87. Make an apple pencil holder.

88. Apple coloring pages.

89. Play Apple Corps (sort of like Mr. Potatohead).

90. Research the nutritional value of an apple and tell what each vitamin and mineral does for your body.

91. Read “The Little Red House With No Doors and No Windows and a Star Inside.”

92. Celebrate Apple Day or Apple Night.

93. Cook some more apple recipes: apple sausages, apple slaw, apples with caramel dip.

94. The Apple Pie That Papa Baked by Lauren Thompson.

95. One Bad Apple by Sheila Connolly, reviewed by Lesa.One Bad Apple is an example of everything that is right with the cozy mystery. Her book has a likable heroine, an attractive small town setting, a slimy victim, and fascinating side elements.”
Also reviewed by Bookish Ruth. (for the adults)

96. A Shiny Red Apple by Patricia Karwatowicz techaes children that “God loves a cheerful giver.” Reviewed at Christian Children’s Book Reviews.

97. October 21st is Apple Day in England. Also check out

98. How about some Mint Flavor Apple Jelly?

99. Tricia shares her favorite apple (and pumpkin) books at The Miss Rumphius Effect.

100. All Semicolon Apple posts.

Enjoy your Apples!

Apple Songs

Last year in September I did a whole series of posts on apple-related things, and I invited others to link to their own apple-y posts. Somehow this post was leftover, but it’s still good even after a year in cold storage.

Can you name the apple songs that feature these lyrics? Can you name the composer or the artist who made the song famous? Guesses go in the comments, and if you get one or more right (without googling), buy yourself an apple!

1. I just got word from a guy who heard
From the guy next door to me
The girl he met just loves to pet
And it fits you to a T!

2. I feel like this is the beginning
Though I’ve loved you for a million years
And if I thought our love was ending
I’d find myself drowning in my own tears:

3. “The oriole with joy was sweetly singing;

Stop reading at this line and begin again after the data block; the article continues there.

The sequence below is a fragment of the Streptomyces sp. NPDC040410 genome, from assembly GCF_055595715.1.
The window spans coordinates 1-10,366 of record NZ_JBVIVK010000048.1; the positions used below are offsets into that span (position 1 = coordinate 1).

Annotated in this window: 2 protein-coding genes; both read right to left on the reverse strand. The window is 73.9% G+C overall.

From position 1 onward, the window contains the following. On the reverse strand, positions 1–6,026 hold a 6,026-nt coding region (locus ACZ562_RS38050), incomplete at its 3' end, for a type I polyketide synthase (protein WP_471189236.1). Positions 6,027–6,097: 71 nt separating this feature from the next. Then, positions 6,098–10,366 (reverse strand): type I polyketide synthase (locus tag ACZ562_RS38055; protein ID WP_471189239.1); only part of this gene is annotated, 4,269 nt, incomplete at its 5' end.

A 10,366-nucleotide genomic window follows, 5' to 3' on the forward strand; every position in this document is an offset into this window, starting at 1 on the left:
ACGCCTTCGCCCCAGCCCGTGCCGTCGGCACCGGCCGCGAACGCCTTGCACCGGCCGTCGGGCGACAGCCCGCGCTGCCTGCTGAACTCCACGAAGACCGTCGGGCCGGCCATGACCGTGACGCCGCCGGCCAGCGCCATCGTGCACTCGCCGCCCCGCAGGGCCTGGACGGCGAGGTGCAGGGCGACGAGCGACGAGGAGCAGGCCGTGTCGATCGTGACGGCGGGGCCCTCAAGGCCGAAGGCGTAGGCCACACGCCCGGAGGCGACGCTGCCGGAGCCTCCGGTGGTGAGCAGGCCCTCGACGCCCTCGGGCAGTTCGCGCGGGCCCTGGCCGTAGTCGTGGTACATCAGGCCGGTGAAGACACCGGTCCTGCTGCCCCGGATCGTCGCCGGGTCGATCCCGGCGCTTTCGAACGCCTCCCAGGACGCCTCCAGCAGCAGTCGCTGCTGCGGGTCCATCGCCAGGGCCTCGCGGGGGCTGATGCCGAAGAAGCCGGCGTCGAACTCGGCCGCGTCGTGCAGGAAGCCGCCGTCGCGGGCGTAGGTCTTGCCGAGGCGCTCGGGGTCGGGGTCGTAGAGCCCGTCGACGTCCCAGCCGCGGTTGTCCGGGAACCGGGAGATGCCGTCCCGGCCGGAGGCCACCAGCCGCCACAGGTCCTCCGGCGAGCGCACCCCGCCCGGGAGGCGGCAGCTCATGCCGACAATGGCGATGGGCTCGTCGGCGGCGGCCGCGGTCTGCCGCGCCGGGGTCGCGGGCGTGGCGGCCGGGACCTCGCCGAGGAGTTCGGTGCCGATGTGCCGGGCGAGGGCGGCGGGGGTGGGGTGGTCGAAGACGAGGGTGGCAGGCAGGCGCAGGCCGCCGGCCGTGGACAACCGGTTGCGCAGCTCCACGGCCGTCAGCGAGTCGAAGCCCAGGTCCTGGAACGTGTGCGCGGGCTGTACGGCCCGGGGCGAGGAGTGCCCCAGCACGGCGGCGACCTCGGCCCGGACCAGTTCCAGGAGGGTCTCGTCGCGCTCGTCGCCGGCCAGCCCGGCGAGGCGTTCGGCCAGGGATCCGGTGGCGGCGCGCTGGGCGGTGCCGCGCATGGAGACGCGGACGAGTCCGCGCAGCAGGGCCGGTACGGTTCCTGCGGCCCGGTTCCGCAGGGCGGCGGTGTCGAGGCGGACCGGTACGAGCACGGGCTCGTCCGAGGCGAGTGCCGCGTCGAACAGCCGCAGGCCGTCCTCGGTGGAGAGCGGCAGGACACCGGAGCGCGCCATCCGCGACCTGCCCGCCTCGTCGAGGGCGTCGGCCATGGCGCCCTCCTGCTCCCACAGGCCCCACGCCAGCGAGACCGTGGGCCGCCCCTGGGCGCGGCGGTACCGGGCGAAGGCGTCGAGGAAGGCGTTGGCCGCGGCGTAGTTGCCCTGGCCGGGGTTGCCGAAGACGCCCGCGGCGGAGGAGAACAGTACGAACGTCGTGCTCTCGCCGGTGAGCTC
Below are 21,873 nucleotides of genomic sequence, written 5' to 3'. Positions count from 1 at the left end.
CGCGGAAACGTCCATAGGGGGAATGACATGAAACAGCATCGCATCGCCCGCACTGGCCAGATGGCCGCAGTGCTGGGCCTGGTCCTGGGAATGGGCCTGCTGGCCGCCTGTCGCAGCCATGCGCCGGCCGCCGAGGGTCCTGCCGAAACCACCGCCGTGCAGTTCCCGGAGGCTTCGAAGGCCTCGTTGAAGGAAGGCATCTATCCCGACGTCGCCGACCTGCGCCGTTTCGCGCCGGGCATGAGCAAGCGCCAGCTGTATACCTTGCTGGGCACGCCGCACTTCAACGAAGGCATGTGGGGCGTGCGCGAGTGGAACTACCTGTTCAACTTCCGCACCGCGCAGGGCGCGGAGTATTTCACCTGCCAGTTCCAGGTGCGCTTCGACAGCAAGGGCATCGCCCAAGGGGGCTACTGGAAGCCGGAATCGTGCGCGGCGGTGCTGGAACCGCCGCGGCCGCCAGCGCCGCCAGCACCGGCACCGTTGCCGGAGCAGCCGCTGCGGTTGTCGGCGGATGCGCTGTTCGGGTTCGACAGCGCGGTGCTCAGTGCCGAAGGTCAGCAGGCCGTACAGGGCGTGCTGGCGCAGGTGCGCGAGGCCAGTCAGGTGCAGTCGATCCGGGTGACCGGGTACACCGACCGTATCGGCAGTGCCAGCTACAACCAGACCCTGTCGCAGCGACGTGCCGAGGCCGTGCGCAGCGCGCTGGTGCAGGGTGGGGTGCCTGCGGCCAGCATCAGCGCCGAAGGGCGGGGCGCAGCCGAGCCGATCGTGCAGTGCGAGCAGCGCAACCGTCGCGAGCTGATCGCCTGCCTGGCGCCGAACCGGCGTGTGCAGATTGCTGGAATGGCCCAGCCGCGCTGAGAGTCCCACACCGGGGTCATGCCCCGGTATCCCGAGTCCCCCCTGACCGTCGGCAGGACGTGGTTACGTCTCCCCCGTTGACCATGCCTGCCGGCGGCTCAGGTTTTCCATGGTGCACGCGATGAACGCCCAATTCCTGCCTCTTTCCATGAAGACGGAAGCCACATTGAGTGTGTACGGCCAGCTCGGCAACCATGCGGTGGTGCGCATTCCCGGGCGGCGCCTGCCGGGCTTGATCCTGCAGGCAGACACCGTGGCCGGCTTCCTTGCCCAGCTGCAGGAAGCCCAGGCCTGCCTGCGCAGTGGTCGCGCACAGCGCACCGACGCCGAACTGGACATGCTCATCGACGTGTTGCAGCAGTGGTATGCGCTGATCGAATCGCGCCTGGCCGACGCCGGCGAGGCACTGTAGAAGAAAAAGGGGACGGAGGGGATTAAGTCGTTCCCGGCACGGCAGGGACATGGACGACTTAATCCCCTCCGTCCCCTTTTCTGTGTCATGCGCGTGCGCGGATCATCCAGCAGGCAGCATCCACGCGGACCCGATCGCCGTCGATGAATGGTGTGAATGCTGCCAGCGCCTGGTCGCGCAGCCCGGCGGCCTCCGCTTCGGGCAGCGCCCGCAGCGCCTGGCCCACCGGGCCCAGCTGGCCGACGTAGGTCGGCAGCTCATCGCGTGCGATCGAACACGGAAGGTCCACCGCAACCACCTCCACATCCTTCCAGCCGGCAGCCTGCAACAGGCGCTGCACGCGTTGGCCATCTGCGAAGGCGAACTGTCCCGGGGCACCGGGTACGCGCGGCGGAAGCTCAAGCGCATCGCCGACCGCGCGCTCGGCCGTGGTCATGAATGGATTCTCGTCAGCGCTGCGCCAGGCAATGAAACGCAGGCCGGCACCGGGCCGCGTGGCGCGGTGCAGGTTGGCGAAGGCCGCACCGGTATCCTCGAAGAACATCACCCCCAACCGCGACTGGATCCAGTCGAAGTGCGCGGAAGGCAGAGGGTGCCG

The little brook was burbling its tune.
The village bells at noon were gayly ringing
The world seemed brighter than a harvest moon.
For there within my arms I gently pressed you
And blushing red you slowly turned away
I can’t forget the way I once’t carressed you
I only pray we’ll meet another day . . .

4. And I wake up in the morning with my hair down in my eyes and she says hi
And I stumble to the breakfast table while the kids are going off to school, goodbye.
And she reaches out and takes my hand and squeezes it and says how you feeling hon?
And I look across at smiling lips that warm my heart, and see my morning sun.

5. I can tell you’ve been hurt by that look on your face girl.
Someone brought safety to your happy world.
You need love but you’re afraid that if you give in,
Someone else will come along and sock it to ya again.

Children’s Fiction of 2007: Perch, Mrs. Sackets, and Crow’s Nest by Karen Pavlicin

I liked the quiet, natural references to God and prayer and spiritual solace. I liked the family vignettes and country cozy details. I liked this conversation between Andy and his mom. Andy’s father is dead, and his mother is trying to answer some of Andy’s questions about the future:

“Mom set down the bag of mulch and sat back on her heels. ‘Andy,’ she said, ‘Our lives are like novels. The first book didn’t end the way we thought it would, but it was still a really good book.’

She brushed her hands on her jeans. ‘Now we begin the second book,’ she said. ‘There will be some of the same people in this book, but some new characters, too. We don’t know what will happen next or how the story will end up, but what fun would it be to read the last chapter first?’

She picked up a few stray pieces of mulch from the grass.

‘The best part of reading a good book,’ she added, ‘is seeing the story unfold, page by page, chapter by chapter, even with all its surprises.’ She leaned over, kissed my forehead, and smiled. ‘We can still suggest edits to God along the way.’

I nudged her back and swallowed hard. Our next book sounded sad and hopeful at the same time.”

However, the short, episodic chapters made the story choppy and disjointed. It almost felt as if I were reading photo blurbs for a summer vacation, vignettes that attempted to encapsulate the story of Andy’s “summer of courage.” And Andy himself, the fourth grade protagonist who’s lost his father, is a bit too good to be believable. I’m tired of reading about bratty, out-of-control kids, but there is a happy medium. Andy’s father has died, and his best friend has moved to Colorado. As the story begins, his mom has decided to spend the summer in the country at Andy’s grandma’s house. While they’re at grandma’s Mom reconnects with an old flame, and Andy isn’t sure where the relationship will lead. Still, the worst feeling that Andy experiences is a “knot in my stomach.” He never acts out or questions, and his worst fault is a bit of laziness which is cleared up with the help of a five dollar bill.